SummerScape 2024 • On Sale Now!

1 • Introducing Four Quartets

This is the first in a series of blog posts I’ll be writing about the evolution of Four Quartets, the major dance commission that will premiere in the Bard SummerScape Festival in July.  The project is being created by a group of superb contemporary artists – choreographer Pam Tanowitz and her dance company, the composer Kaija Saariaho, visual artist Brice Marden, actress Kathleen Chalfant, and The Knights, a Brooklyn-based contemporary music ensemble.  Together they are developing an ambitious performance that celebrates T. S. Eliot’s last great poetic work, Four Quartets, first published at the height of World War II in 1943.

Eliot’s poems are complex and beautiful meditations on time and timelessness, and on the limits of human comprehension of the divine. Eliot wrote them in part as a response to spiritual epiphanies he experienced in four particular places, which also give the poems their names – Burnt Norton, East Coker, the Dry Salvages, and Little Gidding. Three are in Britain, and one, the Dry Salvages, is a cluster of rocks off the coast of Massachusetts.

There is a complete text of the poems here, and you can also find recordings online of several great actors reading the poem, including Jeremy Irons, Alec Guinness, and even Eliot himself.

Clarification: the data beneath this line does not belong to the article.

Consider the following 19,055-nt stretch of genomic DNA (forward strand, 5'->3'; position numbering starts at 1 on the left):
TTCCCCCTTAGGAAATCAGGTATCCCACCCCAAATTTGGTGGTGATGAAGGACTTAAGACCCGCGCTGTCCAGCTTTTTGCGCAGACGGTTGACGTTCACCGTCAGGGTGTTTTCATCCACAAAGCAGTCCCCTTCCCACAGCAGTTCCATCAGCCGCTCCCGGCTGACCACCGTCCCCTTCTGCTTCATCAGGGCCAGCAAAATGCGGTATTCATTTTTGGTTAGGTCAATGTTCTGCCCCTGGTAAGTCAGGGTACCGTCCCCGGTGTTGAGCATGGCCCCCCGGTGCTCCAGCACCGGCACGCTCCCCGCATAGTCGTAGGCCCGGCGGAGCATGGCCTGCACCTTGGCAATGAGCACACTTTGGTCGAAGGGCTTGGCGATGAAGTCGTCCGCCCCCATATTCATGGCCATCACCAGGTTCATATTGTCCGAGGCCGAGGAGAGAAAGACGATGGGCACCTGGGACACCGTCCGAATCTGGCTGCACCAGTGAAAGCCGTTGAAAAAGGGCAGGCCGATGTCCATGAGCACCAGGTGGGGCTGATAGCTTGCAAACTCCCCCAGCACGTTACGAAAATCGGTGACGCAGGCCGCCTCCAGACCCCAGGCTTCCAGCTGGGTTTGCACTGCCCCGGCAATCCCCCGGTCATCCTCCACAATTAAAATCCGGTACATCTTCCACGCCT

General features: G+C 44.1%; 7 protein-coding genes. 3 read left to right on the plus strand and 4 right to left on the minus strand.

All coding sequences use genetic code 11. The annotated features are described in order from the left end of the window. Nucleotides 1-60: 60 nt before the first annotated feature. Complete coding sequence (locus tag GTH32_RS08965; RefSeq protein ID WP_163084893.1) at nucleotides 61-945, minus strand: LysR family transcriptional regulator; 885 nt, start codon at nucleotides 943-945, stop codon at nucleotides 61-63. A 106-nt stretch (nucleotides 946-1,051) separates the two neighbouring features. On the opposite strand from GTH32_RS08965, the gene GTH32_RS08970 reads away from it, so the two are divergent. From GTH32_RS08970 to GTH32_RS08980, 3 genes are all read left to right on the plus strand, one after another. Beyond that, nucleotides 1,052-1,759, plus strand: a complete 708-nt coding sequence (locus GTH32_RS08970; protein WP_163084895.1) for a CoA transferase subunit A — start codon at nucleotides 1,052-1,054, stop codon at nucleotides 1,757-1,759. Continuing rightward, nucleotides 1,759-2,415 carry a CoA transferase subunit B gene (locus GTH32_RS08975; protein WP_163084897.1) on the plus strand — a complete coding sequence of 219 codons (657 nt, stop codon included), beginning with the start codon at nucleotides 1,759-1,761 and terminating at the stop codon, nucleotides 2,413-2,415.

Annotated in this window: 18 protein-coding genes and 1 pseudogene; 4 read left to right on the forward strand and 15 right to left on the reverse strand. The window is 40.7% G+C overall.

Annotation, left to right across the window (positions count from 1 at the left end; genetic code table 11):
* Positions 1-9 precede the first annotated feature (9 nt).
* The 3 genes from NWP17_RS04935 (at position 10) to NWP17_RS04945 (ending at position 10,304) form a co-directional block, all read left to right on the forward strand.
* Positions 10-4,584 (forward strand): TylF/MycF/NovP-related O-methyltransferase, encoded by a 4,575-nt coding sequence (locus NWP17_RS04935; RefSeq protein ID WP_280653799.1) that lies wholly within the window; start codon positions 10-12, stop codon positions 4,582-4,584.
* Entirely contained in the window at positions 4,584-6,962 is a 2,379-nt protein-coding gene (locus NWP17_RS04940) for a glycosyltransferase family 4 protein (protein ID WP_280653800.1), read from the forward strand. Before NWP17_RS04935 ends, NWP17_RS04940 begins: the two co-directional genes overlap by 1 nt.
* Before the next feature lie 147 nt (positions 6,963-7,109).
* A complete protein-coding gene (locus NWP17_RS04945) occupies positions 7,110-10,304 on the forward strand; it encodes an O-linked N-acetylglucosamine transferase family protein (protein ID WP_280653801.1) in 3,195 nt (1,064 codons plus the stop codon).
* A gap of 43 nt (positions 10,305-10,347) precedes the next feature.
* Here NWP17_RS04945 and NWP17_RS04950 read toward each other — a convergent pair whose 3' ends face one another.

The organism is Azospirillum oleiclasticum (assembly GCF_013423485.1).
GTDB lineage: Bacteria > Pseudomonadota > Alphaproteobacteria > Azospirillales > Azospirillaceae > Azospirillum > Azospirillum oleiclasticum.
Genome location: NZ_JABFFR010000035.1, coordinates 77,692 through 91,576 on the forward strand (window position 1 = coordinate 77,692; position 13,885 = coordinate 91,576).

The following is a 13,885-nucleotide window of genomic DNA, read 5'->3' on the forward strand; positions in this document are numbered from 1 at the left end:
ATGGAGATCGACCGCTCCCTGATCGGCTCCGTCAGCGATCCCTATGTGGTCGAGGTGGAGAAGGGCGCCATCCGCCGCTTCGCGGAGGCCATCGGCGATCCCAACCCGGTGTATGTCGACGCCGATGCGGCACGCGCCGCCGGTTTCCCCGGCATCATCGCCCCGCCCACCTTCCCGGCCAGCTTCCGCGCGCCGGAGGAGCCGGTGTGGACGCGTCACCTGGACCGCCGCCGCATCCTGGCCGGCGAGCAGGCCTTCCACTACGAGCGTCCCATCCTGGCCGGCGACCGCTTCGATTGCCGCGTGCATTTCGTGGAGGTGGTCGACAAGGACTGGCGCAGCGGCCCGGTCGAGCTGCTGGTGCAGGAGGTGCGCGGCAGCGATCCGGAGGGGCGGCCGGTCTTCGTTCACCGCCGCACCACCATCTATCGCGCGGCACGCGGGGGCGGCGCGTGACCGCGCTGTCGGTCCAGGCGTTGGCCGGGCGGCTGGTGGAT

Gideon Lester’s undergraduate copies of Four Quartets
Gideon Lester’s undergraduate copies of Four Quartets


The journey to our production began in July 2015, when the Fisher Center presented an evening of Pam Tanowitz’s dances.  One of them had a particularly beautiful title—“A broken story (wherein there is no ecstasy).”  The next morning, in Murray’s cafe in Tivoli, I asked Pam about its origins. She told me that she had combined the title of J.D. Salinger’s “The Heart of a Broken Story” with a line from “East Coker”:

In order to arrive there,
To arrive where you are, to get from where you are not,
You must go by a way wherein there is no ecstasy.

We immediately discovered our mutual love of Four Quartets. Each of us had been particularly struck by the frequency with which dance and dancing recur in the poems (which I’ll write about in a future post.) I asked Pam to consider creating a dance performance with Eliot’s poems as the score, timed to coincide with the 75thanniversary of the publication in 2018, if we could obtain the rights.

Three years later we indeed have the rights—Pam’s Four Quartets will actually be the first authorized dance or theater performance inspired by the poems—and the creative process is well underway.  I look forward to sharing details with you in the coming months.